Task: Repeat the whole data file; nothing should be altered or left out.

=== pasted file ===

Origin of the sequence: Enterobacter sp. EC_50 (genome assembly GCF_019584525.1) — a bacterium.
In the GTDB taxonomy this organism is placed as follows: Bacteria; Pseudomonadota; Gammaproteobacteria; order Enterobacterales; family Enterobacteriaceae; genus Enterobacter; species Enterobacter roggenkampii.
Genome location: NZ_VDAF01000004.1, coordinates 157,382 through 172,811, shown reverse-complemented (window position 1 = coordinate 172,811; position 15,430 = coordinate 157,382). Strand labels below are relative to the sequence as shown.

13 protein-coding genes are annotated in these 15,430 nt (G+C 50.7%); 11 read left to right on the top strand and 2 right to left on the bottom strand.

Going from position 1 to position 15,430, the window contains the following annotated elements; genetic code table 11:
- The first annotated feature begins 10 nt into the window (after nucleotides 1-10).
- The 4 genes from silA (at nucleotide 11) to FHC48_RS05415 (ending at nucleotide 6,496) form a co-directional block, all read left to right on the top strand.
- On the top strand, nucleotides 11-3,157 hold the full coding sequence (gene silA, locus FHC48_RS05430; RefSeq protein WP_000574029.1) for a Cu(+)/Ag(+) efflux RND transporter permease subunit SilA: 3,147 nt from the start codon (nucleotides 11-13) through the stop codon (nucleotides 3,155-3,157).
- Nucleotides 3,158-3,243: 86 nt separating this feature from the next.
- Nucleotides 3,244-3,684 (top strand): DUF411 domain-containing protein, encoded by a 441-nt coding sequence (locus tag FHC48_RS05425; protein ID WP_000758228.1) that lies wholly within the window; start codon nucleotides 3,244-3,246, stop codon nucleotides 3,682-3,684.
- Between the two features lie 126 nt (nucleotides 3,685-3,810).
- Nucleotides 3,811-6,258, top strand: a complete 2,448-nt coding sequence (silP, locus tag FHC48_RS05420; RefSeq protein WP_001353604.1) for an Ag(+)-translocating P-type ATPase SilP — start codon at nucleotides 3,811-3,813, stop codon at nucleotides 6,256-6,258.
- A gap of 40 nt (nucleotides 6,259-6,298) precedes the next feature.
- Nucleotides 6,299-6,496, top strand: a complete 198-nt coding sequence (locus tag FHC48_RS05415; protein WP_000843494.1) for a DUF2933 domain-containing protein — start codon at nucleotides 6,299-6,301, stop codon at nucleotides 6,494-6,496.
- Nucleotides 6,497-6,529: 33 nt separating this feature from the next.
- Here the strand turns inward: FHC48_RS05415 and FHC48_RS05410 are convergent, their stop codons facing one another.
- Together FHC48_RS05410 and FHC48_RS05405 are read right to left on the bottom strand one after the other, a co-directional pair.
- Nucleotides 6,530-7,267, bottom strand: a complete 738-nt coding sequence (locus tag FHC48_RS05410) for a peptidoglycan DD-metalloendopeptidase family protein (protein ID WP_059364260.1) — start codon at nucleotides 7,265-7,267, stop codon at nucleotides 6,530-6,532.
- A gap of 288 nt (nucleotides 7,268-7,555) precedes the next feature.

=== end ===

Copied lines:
Origin of the sequence: Enterobacter sp. EC_50 (genome assembly GCF_019584525.1) — a bacterium.
In the GTDB taxonomy this organism is placed as follows: Bacteria; Pseudomonadota; Gammaproteobacteria; order Enterobacterales; family Enterobacteriaceae; genus Enterobacter; species Enterobacter roggenkampii.
Genome location: NZ_VDAF01000004.1, coordinates 157,382 through 172,811, shown reverse-complemented (window position 1 = coordinate 172,811; position 15,430 = coordinate 157,382). Strand labels below are relative to the sequence as shown.

13 protein-coding genes are annotated in these 15,430 nt (G+C 50.7%); 11 read left to right on the top strand and 2 right to left on the bottom strand.

Going from position 1 to position 15,430, the window contains the following annotated elements; genetic code table 11:
- The first annotated feature begins 10 nt into the window (after nucleotides 1-10).
- The 4 genes from silA (at nucleotide 11) to FHC48_RS05415 (ending at nucleotide 6,496) form a co-directional block, all read left to right on the top strand.
- On the top strand, nucleotides 11-3,157 hold the full coding sequence (gene silA, locus FHC48_RS05430; RefSeq protein WP_000574029.1) for a Cu(+)/Ag(+) efflux RND transporter permease subunit SilA: 3,147 nt from the start codon (nucleotides 11-13) through the stop codon (nucleotides 3,155-3,157).
- Nucleotides 3,158-3,243: 86 nt separating this feature from the next.
- Nucleotides 3,244-3,684 (top strand): DUF411 domain-containing protein, encoded by a 441-nt coding sequence (locus tag FHC48_RS05425; protein ID WP_000758228.1) that lies wholly within the window; start codon nucleotides 3,244-3,246, stop codon nucleotides 3,682-3,684.
- Between the two features lie 126 nt (nucleotides 3,685-3,810).
- Nucleotides 3,811-6,258, top strand: a complete 2,448-nt coding sequence (silP, locus tag FHC48_RS05420; RefSeq protein WP_001353604.1) for an Ag(+)-translocating P-type ATPase SilP — start codon at nucleotides 3,811-3,813, stop codon at nucleotides 6,256-6,258.
- A gap of 40 nt (nucleotides 6,259-6,298) precedes the next feature.
- Nucleotides 6,299-6,496, top strand: a complete 198-nt coding sequence (locus tag FHC48_RS05415; protein WP_000843494.1) for a DUF2933 domain-containing protein — start codon at nucleotides 6,299-6,301, stop codon at nucleotides 6,494-6,496.
- Nucleotides 6,497-6,529: 33 nt separating this feature from the next.
- Here the strand turns inward: FHC48_RS05415 and FHC48_RS05410 are convergent, their stop codons facing one another.
- Together FHC48_RS05410 and FHC48_RS05405 are read right to left on the bottom strand one after the other, a co-directional pair.
- Nucleotides 6,530-7,267, bottom strand: a complete 738-nt coding sequence (locus tag FHC48_RS05410) for a peptidoglycan DD-metalloendopeptidase family protein (protein ID WP_059364260.1) — start codon at nucleotides 7,265-7,267, stop codon at nucleotides 6,530-6,532.
- A gap of 288 nt (nucleotides 7,268-7,555) precedes the next feature.